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Evidence Synthesis in the Social Sciences

What is a Rapid Review?

Rapid review is a type of evidence synthesis that offer timelier information for decision-making when compared to conventional systematic reviews. They utilize systematic and transparent techniques to pinpoint, choose, assess, and analyze data from pertinent research, ensuring a comprehensive and efficient synthesis of evidence.

However, multiple strategies can simplify the review process, including 1. reduction of database usage, 2. employing a single reviewer with subsequent verification, 3. minimizing reliance on grey literature, and 4. narrowing the review's scope.

In real world settings, there are situations that require an urgent need to assess literature swiftly. The delayed nature of traditional evidence synthesis poses a significant hurdle in situations requiring reviews to be published swiftly to inform policy and decision making. To combat this, rapid reviews have surfaced as a viable solution to expedite the process and ensure timely, informed decision-making. For instance, during times of evolving research and critical events such as the COVID-19 pandemic, rapid reviews play a pivotal role in exploring new and emerging research topics, updating previous reviews, and critically assessing policy or practice.

When to conduct a rapid review?

Rapid reviews are particularly useful in the following situations:

1. Emergencies and urgent decision-making scenarios where timely evidence synthesis is critical.
2. Policy and program evaluations that require quick assessments of available evidence.
3. When there is an immediate need to update or build upon existing reviews with new evidence.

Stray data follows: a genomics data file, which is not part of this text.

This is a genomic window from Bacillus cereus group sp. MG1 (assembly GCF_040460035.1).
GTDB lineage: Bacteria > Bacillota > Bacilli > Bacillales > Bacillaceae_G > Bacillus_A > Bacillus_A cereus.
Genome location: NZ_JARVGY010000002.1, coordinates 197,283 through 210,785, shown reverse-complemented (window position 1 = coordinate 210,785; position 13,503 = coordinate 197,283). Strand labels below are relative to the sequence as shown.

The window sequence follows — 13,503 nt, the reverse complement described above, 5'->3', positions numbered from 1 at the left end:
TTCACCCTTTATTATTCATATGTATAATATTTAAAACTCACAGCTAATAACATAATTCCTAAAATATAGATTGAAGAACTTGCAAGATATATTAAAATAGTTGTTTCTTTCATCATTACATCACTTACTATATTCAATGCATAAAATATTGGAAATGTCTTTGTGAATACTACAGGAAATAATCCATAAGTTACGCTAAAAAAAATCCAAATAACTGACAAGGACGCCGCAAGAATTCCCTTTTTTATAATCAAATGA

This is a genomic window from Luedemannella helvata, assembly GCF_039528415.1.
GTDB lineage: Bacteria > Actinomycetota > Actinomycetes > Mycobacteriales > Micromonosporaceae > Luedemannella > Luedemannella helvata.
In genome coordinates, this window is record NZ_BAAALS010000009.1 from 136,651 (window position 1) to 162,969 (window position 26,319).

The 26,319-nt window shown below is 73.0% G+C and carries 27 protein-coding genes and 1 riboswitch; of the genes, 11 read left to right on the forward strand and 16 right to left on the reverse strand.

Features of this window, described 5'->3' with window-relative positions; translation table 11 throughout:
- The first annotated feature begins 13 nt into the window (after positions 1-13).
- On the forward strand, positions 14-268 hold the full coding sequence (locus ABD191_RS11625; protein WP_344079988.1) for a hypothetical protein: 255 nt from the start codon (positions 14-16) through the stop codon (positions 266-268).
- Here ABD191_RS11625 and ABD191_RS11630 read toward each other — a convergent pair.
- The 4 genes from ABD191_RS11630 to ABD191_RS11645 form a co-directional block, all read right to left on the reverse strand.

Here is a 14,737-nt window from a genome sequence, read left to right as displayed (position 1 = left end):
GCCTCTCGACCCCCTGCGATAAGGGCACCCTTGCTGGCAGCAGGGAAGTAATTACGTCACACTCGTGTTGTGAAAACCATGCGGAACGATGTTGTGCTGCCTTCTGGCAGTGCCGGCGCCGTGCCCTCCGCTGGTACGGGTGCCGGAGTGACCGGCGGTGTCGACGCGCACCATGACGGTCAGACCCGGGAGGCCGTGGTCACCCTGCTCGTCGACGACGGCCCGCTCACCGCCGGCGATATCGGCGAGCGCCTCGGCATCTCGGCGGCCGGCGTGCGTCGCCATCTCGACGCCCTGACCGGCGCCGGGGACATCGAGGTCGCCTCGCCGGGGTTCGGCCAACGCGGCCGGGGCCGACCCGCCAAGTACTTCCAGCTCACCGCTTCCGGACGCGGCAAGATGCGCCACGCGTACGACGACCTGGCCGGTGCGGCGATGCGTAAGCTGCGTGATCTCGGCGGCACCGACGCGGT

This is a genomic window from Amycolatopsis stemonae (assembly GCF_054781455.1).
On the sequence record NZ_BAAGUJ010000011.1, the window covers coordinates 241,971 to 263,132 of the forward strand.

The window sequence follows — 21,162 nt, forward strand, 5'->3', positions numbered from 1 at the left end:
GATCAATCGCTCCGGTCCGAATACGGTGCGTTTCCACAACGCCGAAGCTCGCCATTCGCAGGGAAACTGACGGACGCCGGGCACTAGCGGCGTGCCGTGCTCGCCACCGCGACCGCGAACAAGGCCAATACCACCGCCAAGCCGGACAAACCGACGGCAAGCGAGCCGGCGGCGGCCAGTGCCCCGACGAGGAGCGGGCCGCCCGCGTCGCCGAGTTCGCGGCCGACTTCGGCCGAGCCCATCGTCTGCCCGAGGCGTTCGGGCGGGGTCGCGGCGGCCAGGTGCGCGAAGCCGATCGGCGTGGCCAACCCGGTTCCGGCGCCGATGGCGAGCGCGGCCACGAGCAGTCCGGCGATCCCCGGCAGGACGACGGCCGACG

4. To address time and resource constraints, especially when conducting a full systematic review is not feasible.
5. Exploratory or scoping research to assess the landscape and identify gaps for future in-depth analysis.
6. For preliminary assessments of the feasibility and viability of conducting a comprehensive systematic review.
7. When stakeholders require a concise and quickly digestible summary of existing evidence for decision-making purposes.


Examples of rapid review: 

Limitations of a Rapid Review

  •  Reduced comprehensiveness compared to traditional systematic reviews
  •  Constraints on the depth of the literature search
  •  Potential exclusion of relevant studies
  •  Limitations in thorough data extraction and critical appraisal
  •  Impact on the overall quality and reliability of the findings
  •  Challenges in ensuring inclusivity of diverse perspectives
  •  Potential limitations in comprehensive stakeholder engagement
  •  Impact on the applicability and relevance of the conclusions drawn

Essential Resources

Cochrane Rapid Reviews Methods Group Offers guidance and resources for researchers conducting rapid reviews within the Cochrane framework.

Rapid reviews and the methodological rigor of evidence synthesis: a JBI position statement

Tricco, Khalil, et al (2022). Rapid reviews and the methodological rigor of evidence synthesis: a JBI position statement. JBI Evidence Synthesis 20(4):p 944-949,| DOI: 10.11124/JBIES-21-00371

 A Scoping Review of Rapid Review Methods

Tricco AC, Antony J, Zarin W, Strifler L, Ghassemi M, Ivory J, Perrier L, Hutton B, Moher D, Straus SE.(2015) A scoping review of rapid review methods. BMC Med.13:224. doi: 10.1186/s12916-015-0465-6


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